Determining Your Core Values

Maura O'Reilly

Core values are deeply held personal codes that reflect our ethics and what is most important to us. They come from our families, religious teachings, schools, people we admire, and from our culture.” - Elena Aguilar in The Art of Coaching: Effective Strategies for School Transformation

Elena Aguilar is a renowned instructional coach. In her book “The Art of Coaching”, she discusses the need for a coach to know his/her own core values in order to be an effective influence. True for everyone though, isn’t it? You need to know what makes you tick, what you are motivated by, to ensure you make the best decisions you can.

Aguilar is so candid, telling the reader very honestly how she came to recognize the need to re-adjust preconceived notions. She had to analyze her approach to working with teachers, realizing she sometimes saw them as uncoachable. You cannot help anyone if you believe they cannot be helped. This is true for coaches and teachers, and for teachers and students.

To interact with others in a positive and beneficial way, it helps to study our own core beliefs. I found Aguilar’s exercise very interesting and wanted to share it.

The basic activity is to take a long list of values and use a process of elimination to get the list down to three that most resonate with you. Aguilar's list can be found here but you can use a different list or add to hers. Go through the list and record those words or values that resonate with you. Then go through that recorded list and do it again - remove those that don’t motivate you as much as others. Continue until you have a short list that you feel does sum up the values that act as the foundation of what you say and do.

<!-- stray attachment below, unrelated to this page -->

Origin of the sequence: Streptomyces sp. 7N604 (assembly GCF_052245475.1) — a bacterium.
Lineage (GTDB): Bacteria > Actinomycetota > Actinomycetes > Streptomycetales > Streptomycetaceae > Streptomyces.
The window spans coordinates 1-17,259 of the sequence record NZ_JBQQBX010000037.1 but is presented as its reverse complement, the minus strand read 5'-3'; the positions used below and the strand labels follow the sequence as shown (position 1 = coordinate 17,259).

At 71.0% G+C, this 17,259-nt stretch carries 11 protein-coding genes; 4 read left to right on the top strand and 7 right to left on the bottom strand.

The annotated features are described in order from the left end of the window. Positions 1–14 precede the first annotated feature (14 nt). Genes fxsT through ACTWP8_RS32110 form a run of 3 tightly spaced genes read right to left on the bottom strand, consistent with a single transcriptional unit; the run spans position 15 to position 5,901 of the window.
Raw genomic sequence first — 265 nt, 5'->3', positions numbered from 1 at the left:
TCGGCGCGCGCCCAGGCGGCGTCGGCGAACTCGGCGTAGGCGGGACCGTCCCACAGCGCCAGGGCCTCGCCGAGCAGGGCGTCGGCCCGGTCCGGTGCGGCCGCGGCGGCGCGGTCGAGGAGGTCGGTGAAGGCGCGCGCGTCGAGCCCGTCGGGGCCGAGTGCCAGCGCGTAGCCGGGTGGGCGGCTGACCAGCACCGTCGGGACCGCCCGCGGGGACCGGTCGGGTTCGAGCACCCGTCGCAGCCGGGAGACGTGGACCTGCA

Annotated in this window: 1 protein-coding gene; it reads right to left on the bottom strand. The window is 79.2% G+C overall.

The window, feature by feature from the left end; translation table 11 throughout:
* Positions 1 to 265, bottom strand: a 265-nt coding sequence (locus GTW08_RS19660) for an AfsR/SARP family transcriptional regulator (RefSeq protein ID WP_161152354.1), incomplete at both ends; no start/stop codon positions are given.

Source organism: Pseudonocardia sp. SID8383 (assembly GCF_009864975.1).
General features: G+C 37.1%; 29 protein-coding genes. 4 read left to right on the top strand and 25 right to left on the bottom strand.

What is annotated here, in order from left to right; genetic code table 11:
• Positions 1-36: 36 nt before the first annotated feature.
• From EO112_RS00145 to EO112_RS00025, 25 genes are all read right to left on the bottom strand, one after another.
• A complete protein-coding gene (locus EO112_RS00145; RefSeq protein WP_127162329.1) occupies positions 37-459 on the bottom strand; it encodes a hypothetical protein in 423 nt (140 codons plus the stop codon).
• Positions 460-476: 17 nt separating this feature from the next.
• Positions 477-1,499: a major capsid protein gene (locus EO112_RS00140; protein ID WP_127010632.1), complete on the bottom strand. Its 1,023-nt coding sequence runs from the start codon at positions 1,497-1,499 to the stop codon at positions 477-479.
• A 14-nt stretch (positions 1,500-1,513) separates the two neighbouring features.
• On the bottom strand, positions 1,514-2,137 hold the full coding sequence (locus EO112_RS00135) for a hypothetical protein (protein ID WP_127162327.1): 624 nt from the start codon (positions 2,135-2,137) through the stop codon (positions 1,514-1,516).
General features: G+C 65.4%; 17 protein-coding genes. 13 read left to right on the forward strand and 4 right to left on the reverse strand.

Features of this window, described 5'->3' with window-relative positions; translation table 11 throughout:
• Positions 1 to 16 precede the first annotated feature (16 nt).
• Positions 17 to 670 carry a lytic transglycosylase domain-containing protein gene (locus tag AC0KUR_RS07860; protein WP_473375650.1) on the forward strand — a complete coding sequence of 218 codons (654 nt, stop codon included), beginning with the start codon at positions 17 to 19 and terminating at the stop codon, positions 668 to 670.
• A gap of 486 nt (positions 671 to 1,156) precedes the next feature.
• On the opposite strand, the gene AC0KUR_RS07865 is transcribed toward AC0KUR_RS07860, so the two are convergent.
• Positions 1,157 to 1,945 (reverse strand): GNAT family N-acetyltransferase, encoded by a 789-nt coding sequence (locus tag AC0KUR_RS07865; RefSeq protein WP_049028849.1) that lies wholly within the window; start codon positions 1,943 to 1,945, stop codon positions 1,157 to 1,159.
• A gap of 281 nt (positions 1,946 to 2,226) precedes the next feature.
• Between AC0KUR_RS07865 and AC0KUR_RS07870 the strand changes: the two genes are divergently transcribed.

I plan to do this activity more than once, as I think frame-of-mind, time-of-day, consumption-of-caffeine, etc… can play with the results. This is a good thing though - a reminder that humans are constantly changing, that we are allowed to experience ups and downs. I think after a few runs of this exercise, though, I will be left with several values that consistently surface.

As an educator that is outside the classroom, coaching but also looking for other ways to help teachers, I wanted to be very honest with myself. I wanted to know some of what makes me tick, maybe things I don’t realize. The process of considering each value is, in itself, an excellent opportunity to reflect.

I did this as I sat in the sun having a garage sale on a Saturday morning. I often feel I need a quiet, clean, calm space to truly reflect, but maybe not. Sitting in my old dirty clothes, interacting with strangers - (making only $15, like why did I bother?) - is a little more ‘real life’ than tucking myself away somewhere. Of course, both are good chances to reflect and write, and, as I said, frame-of-mind can be a big factor in the outcome of a reflective practice.

Ok, in the spirit of being honest, my top 3 (after 1 attempt) are acceptance, helping others, and peace.

I’ll update the blog when I go through them again. Feel free to share yours below in the comments or with me via email. I hope the exercise helps you to know yourself better and helps you to better interact with those around you.

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